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About Liney

  • Birthday 10/12/1952

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    Photography, Arsenal, Music - vinyl & live.

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  1. Another snippet of useless info for you..I think the pod would have been removed when 558 went to maritime reconnaissance , 27 squadron I think which would have been about mid 70’s? Please don’t take this as gospel, the ole memory ain’t what it used to be! Anyway, looking good as far as I’m concerned and it’s certainly stretching my memory muscle.
  2. As far as I can remember, XH558 did have a TFR pod fitted. Every Vulcan I worked on at Waddington back in the early ‘70s was tasked to be involved in the low level role and was equipped with TFR. However, that isn’t to say that the system worked well…the ‘fairies’ were forever having to change them! Now then, my memories aren’t necessarily accurate after all these years, but I’m fairly certain that TFR pods were fitted to all aircraft….I think!
  3. Great model and lovely finish. The paint scheme is just how I remember working on them at Waddington back in the early 70’s.
  4. A grand job! Did you brush-paint the Mr Metal Color and if so how did you find it? Did you use any thinners and if so what?
  5. Really nice looking revetment. We had nothing quite so posh, just great lumps of concrete to park Vulcans on! Oh and short-wheelbase land rovers for transport. Great times!
  6. Great job...can't wait to see more. I'm not a Star Wars fan, but I'm seriously tempted with the Bandai kits!
  7. I was 16, a first year engineering apprentice at RAF Halton. We stayed up to watch it in the TV room and then walked outside to look up at the moon - such an incredible achievement for human beings.
  8. Marek, The outlets I'm talking about were in front of the air brakes, I think. I'm trying to remember back to 1971 now so I could be wrong. But I think the outlets were forward of each underwing airbrake, just a bit further back than the rear of the nosewheel bay - in that sort of area.
  9. Hi Marek, Great start to the build...fantastic air brakes! The intake splitter plates were a boundary layer air control (if I've read the posts correctly) and we did indeed call them fences. They helped prevent the boundary layer from creeping into the intakes and disrupting airflow in the intakes themselves. There were two small outlets on the underside of the fuselage, one under each mainplane if my memory serves me correctly, where this boundary layer air was vented. Anyway, we called them boundary layer air fences. You're doing a great job with all that PE, especially in that scale! Even though I spent my whole RAF career working on them, I've never built one for fear of not being able to do the aircraft justice - its not stopped me from reading all the great Vulcan builds on here mind...like Robs and yours.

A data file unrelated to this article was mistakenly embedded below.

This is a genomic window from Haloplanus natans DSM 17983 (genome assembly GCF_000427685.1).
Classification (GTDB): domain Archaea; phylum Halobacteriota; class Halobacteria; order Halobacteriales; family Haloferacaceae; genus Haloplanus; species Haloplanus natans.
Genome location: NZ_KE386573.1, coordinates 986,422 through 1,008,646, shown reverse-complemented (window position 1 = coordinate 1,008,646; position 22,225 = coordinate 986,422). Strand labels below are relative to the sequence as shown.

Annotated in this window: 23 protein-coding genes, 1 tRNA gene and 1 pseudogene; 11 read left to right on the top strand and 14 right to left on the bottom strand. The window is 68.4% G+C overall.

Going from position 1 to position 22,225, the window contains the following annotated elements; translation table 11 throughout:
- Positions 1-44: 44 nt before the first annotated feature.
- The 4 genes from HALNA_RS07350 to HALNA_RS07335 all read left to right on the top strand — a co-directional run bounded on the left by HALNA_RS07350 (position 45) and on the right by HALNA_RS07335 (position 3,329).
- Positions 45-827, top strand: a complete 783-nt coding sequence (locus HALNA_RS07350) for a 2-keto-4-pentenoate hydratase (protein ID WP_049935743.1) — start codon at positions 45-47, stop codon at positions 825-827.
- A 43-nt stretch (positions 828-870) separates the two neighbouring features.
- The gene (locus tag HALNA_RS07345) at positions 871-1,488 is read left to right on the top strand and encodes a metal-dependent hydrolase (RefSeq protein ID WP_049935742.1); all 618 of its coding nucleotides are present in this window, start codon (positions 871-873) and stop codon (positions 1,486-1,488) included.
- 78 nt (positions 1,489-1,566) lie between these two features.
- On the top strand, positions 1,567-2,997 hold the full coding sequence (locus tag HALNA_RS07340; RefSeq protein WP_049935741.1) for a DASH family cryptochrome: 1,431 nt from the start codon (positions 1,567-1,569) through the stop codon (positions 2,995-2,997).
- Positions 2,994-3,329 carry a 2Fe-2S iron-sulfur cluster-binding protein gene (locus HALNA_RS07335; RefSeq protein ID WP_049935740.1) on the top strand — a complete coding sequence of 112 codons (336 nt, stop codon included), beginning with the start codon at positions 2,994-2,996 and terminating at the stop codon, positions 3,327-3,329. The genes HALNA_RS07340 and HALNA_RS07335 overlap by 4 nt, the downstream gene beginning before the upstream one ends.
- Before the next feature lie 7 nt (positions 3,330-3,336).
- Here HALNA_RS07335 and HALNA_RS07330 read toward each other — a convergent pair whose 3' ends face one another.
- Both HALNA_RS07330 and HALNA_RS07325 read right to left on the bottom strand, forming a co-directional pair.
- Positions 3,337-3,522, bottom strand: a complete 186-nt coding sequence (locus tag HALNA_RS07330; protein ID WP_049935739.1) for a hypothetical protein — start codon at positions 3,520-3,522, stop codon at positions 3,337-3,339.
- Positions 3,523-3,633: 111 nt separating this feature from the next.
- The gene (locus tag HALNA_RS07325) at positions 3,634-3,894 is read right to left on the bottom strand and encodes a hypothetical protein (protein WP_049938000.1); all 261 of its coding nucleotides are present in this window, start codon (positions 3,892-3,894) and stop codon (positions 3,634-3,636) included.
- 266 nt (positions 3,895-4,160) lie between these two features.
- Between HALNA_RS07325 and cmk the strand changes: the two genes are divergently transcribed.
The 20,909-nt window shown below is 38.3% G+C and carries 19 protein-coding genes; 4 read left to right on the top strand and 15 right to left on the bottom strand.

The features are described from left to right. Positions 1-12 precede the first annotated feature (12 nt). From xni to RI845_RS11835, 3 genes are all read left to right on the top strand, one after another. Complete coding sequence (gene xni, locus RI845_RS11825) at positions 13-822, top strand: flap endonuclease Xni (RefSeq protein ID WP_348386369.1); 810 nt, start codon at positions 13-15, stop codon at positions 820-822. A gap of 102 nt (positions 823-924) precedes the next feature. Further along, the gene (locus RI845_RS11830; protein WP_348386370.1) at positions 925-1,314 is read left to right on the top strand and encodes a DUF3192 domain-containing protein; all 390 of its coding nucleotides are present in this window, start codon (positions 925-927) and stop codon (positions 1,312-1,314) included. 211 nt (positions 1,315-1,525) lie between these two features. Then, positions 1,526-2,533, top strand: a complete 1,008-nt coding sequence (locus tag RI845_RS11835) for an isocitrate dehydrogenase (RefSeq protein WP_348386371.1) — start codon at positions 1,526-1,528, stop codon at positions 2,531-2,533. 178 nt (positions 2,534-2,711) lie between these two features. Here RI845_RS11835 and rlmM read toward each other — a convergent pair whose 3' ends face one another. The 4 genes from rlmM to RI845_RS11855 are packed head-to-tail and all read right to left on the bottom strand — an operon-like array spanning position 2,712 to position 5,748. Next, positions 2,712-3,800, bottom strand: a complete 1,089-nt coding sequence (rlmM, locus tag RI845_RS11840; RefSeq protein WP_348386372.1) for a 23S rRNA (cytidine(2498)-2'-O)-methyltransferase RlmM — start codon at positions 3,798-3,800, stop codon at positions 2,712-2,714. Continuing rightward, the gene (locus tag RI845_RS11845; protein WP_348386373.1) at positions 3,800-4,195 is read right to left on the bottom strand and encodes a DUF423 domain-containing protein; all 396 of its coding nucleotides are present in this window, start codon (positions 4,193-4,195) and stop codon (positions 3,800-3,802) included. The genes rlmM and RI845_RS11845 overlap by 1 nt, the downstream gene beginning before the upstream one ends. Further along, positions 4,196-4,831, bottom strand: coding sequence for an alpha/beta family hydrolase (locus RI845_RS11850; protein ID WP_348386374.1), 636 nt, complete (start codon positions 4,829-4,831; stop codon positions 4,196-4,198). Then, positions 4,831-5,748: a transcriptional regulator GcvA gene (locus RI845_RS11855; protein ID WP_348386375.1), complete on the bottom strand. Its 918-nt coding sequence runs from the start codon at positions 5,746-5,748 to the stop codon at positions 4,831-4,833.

10. Hi Don, I'm so glad you're still working on this as I now get to follow as well!! Great pics, loads of them! Is that a cutting attachment you have on the Stanley Bench vice?
  11. That is a really classy paintbrush finish!
  12. Some serious modelling...fantastic!! I'm off to MicroArtwork!!
  13. Great work rich...simply great! I'd love to build this myself, but in 1/144 scale. You mentioned plans. Could you point me in the right direction to obtain a set? Anyway, keep up the good work and I agree with you about Edgar Mitchell, he's a VERY brave man!
  14. The Deluxe Perfect Plastic Putty? I've found exactly the same thing. It works really well, fills smoothly, but every time I've used water when sanding it nearly always 'washes' the filler away. Now I sand it dry and use a barely damp sanding stick for the last smoothing stroke. Saying that I do like the way it works and the fact that its fine.
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